Why are tax dollars buying you junk food?

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As our country continues to face an obesity crisis, it is ridiculous to think that the government would be spending even one dollar to subsidize junk food.  According to a report just released by the US Public Interest Research Group, that number actually looks more like $19 billion.

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In the report, Apples to Twinkies 2013, PIRG unveils some seriously troubling issues with our current subsidy model. Here are a few of the key findings:

  • Since 1995, the government has spent 19.2 billion on corn and soy-derived junk food ingredients including corn sweeteners, hydrogenated oils, and corn starch.
  • Over that same time period, only $689 million has been allotted for apple subsidies, which is the ONLY fruit or vegetable to receive a substantial government subsidy.
  • If taxpayers were to receive an annual federal subsidy directly, each person would receive $7.30 to spend on junk food. In other words, every year, your tax dollars pay for enough junk food additives to buy 20 Twinkies, as the recently re-released product contains 17 taxpayer subsidized ingredients including partially hydrogenated vegetable shortening, corn syrup, and high fructose corn syrup.
  • On the contrary, the few dollars spent on apples only amounts to 26 cents per taxpayer per year, which would buy less than half of one apple per taxpayer.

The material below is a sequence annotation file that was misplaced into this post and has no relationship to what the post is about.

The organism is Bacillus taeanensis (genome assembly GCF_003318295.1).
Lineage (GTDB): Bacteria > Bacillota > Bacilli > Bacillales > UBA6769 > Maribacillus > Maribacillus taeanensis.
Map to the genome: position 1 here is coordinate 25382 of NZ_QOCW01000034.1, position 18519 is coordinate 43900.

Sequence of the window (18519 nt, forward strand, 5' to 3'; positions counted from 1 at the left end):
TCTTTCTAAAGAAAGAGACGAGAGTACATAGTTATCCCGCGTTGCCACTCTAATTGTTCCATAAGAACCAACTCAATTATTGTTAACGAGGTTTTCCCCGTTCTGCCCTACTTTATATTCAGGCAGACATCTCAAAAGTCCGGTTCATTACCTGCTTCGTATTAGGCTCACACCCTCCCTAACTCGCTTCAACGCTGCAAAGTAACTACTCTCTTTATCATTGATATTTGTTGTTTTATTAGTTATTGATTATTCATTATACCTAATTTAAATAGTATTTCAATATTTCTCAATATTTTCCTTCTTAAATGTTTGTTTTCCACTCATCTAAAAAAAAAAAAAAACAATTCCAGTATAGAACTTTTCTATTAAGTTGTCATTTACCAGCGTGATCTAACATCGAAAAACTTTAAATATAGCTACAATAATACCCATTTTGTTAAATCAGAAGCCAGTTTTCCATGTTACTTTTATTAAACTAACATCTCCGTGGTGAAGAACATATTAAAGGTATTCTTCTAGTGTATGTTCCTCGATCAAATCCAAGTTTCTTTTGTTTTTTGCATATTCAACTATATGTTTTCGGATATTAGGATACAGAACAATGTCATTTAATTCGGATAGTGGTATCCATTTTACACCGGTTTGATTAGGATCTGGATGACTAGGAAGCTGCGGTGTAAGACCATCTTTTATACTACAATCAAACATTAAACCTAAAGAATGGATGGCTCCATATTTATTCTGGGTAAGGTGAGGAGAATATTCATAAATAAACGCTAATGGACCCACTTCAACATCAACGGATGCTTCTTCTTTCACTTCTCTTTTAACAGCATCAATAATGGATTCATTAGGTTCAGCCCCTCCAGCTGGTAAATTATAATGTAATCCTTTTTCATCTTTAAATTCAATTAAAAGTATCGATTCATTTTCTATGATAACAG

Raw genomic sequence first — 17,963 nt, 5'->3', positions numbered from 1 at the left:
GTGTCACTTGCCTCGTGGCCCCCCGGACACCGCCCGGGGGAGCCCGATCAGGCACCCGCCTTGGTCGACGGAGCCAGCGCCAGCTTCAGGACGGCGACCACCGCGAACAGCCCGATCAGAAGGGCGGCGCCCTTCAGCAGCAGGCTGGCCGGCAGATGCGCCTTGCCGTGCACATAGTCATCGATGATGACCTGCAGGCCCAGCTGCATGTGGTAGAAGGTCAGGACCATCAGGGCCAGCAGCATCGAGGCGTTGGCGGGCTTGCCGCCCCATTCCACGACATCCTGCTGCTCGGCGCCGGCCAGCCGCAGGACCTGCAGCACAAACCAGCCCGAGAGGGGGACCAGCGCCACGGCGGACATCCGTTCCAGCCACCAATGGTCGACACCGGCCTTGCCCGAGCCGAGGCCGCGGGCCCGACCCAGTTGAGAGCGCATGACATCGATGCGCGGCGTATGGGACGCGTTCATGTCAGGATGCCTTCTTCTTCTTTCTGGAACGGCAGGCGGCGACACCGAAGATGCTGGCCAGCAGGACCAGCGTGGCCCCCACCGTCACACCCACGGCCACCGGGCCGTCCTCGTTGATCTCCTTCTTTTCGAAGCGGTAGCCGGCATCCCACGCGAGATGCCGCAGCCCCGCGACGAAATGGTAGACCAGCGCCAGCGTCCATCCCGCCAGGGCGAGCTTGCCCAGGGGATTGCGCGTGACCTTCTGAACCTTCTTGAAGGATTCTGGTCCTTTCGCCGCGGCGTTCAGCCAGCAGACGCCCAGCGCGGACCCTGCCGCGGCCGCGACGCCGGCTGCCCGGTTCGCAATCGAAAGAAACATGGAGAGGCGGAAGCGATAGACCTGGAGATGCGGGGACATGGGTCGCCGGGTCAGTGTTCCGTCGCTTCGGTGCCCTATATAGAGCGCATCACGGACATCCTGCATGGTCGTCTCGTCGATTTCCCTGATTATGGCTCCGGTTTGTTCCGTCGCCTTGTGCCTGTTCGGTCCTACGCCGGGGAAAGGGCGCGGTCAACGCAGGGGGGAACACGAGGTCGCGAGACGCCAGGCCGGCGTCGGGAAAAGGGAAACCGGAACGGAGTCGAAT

• The system disproportionately benefits larger commodity crop producers, sending tax subsidies to large, already-profitable companies like Cargill and Monsanto.
  • 75 percent of the subsidies go to just 3.8 percent of farmers, with 62 percent of farms receiving no federal funds whatsoever.

Many of these subsidies are set to expire this year, but not surprisingly, lobbyists for junk food companies want Congress to keep them.  Just last week, the House passed a Farm Bill (H.R. 1947) that will continue the subsidies for the next five years, while an amendment to discontinue certain subsidies for agribusinesses with high incomes failed.

Estimates of obesity-related medical costs have reached $150 billion per year, thanks in-part to cheap and highly accessible processed junk food.   If accessibility and low prices could be offered for healthier foods like fruits and vegetables instead, wouldn’t that help to circumvent the health problems and costs that are associated with junk food diets?

Critics argue that lower prices may not be enough to persuade consumers to choose healthy foods over junk foods, but several studies have shown that this probably isn’t the case.  A systematic review published in Public Health Nutrition concluded that subsidizing healthier foods tends to be effective in modifying dietary behavior.   All but one study in the review showed that subsidies on healthier foods significantly increase the purchase and consumption of promoted products.